The Future Of Showbusiness
It’s encouraging to find such optimism in Cayrol’s outlook, then. But, again, it’s not all going to change overnight. In fact, Cayrol anticipates things staying pretty much as they are now for a little while longer.
The future is hopeful, though. Battlescar is finally coming to home-based headsets later this year, and Atlas V is busy at work on some exciting new projects. One is called 38 Minutes, telling the story of the 2018 false missile alert in Hawaii in which an erroneous phone alert warned people of an incoming ballistic missile. For 38 minutes, the island’s population thought death could be seconds away. Cayrol explains that the team got audio testimonies about the experience that will form the basis of the piece, and sounds very excited about it. It’s set to run the 2021 festival circuit, whatever that may look like.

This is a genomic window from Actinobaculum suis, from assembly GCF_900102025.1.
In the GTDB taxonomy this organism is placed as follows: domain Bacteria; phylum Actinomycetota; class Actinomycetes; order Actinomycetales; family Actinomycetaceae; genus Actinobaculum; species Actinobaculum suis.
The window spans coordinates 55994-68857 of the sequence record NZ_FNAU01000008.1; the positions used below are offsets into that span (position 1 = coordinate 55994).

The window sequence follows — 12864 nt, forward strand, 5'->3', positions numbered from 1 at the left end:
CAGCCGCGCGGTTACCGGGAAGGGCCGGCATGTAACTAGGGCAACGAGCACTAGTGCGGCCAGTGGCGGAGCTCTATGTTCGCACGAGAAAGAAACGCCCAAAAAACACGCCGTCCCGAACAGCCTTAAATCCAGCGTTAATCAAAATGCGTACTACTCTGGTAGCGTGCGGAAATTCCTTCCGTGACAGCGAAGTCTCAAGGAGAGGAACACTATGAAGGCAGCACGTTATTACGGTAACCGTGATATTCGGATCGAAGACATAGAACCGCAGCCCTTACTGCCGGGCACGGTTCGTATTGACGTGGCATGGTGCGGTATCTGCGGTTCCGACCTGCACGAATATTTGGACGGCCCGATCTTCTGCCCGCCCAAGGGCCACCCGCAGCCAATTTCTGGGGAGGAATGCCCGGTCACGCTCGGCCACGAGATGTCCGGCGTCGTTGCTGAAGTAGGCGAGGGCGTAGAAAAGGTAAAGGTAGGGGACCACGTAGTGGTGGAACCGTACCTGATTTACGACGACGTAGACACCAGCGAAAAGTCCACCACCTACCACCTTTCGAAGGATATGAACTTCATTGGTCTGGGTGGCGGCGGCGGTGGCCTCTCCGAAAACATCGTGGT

With the COVID-19 pandemic hitting pause on location-based VR for the foreseeable future, I’m more curious than ever to see how and where a true home for VR movies turns up. Personally, coming from a gaming background, I routinely find VR movies to be fascinating and full of potential, and I’m desperate for the audience to grow and start nurturing this side a little more. I take heart from Cayrol’s positive outlook for the future of the scene, even if I find myself a more than a little impatient to get there.